Game Forum: Night in the Woods design review

June 17th, 2018

On the surface, Night in the Woods could easily be mistaken for a simple but cute 2D platformer - there are a host of charming anthropomorphic characters, a hauntingly beautiful electronic soundtrack, and bright environments that evoke memories of 90s cartoons. Within moments of starting the game however, it's clear that there is so much more bubbling underneath. Night in the Woods tells a deeply realistic, personal and relatable story about normal people - who just happen to be animals - with a host of gameplay systems that support and encourage players to explore and experience the world.

Night in the Woods revolves around Mae Borowski, a 20-year old college dropout, and her friends in the hometown she has returned to.

Much of the game follows Mae’s routine. Each day she wanders aimlessly around the same streets of Possum Springs. Around the town are opportunities to explore, whether it’s interacting with objects, traversing to the rooftops, or talking to the townsfolk.

The core loop of Night in the Woods
The core loop of Night in the Woods

Interaction points are signalled throughout the world with spatial UI elements. These may be attached to objects in the environment such as Mae's PC or a notice board beside the subway, or over the heads of characters. The type of activity - look, talk, eavesdrop, enter - is also displayed so the player knows what to expect if they decide to interact.

These interaction points will only appear when the player is within a certain radius of the object or character. This small touch means the player is encouraged to explore – both horizontally and vertically – to see what options are available and where. This mechanic is introduced in the opening minutes of the game and used throughout.

When talking to a character, dialog is displayed in bubbles above their heads. When a choice can be made, this is done via a carousel-like selection box. Making choices within the speech bubbles is a clever design decision, reducing the spatial separation between character and dialog – as opposed to the Telltale-style options displayed on screen. Potential options are often short and limited to two or three, ensuring players shouldn’t struggle to remember the available choices even without showing them all at once. There is also a slight input buffer when a selectable dialog is presented, preventing players from accidentally selecting the first choice automatically.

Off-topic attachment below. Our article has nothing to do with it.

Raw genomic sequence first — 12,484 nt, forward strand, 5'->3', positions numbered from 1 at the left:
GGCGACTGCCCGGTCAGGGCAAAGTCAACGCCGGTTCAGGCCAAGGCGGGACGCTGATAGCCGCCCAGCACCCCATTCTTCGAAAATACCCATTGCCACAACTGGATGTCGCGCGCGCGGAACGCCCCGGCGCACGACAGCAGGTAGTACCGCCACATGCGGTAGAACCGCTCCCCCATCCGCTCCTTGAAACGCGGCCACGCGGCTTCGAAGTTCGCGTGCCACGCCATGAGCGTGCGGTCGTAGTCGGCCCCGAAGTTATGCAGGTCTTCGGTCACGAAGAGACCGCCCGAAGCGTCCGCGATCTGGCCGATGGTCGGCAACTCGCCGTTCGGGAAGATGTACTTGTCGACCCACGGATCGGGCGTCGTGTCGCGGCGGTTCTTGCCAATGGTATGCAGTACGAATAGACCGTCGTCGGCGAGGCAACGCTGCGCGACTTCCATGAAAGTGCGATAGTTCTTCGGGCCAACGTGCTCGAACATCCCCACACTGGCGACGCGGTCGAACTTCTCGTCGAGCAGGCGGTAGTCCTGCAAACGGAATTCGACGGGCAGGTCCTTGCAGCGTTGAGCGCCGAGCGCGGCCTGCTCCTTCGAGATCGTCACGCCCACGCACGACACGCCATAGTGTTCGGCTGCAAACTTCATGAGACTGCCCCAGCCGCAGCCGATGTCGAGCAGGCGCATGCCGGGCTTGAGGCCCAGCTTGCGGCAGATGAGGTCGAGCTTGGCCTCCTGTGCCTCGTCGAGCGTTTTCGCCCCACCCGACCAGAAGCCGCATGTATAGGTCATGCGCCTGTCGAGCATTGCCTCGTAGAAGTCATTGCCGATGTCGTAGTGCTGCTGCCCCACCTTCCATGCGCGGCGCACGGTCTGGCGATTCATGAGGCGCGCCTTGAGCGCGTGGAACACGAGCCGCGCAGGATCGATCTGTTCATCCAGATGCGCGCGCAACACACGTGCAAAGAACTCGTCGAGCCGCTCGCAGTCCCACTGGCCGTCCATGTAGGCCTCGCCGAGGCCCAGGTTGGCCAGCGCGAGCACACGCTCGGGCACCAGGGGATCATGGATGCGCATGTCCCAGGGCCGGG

An example interaction point
An example interaction point
Examples of how interaction points are displayed in game, and dialog bubbles with two options

The designers give the player as much time to explore as they wish. While some may make a b-line to their friends to progress the main story, others will poke and prod at every area of the game to discover the secrets underneath. Through this, mini-arcs are created, and players who retrace their steps each day are rewarded with continuing storylines. This available depth is never explicitly tutorialised and instead relies on the players own decision to poke. This behaviour is likely familiar to fans of similar games that use narrative choices, from Fallout to Telltale's The Walking Dead, but could be missed by those who are not.

Some of these ‘side stories’ are accessed simply by talking to the same person each day. In most cases you’ll learn more about their lives and struggles, while others will take you on mini-adventures such as hanging out by the train tracks or visiting their family. Others however are more involved and require the player to interact with multiple characters or objects, or visit the right location at the right time.

Whether you choose to engage with Possum Springs and the characters who live there or ignore them completely has little to no impact on the game world (there is one minor scene in the main narrative that pays off some of the longer arcs). The interactions themselves are their own reward and will no doubt satisfy those who took the time to explore them.

Mae's daily routine is broken up with simple platforming. Players can jump on objects in both the foreground and background. In the opening moments of the game the player is introduced to the simple metrics of any object within Mae’s jump height generally being available to climb on. The platforming is very forgiving – the player cannot be injured or die, and it is usually very quick to navigate back to your previous position if you make a mistake. The audio and animations of Mae's jumping, and the feedback from in-world objects such as springy powerlines, make platforming a delight. It's often more fun to hop around rather than simply walking from point A to point B.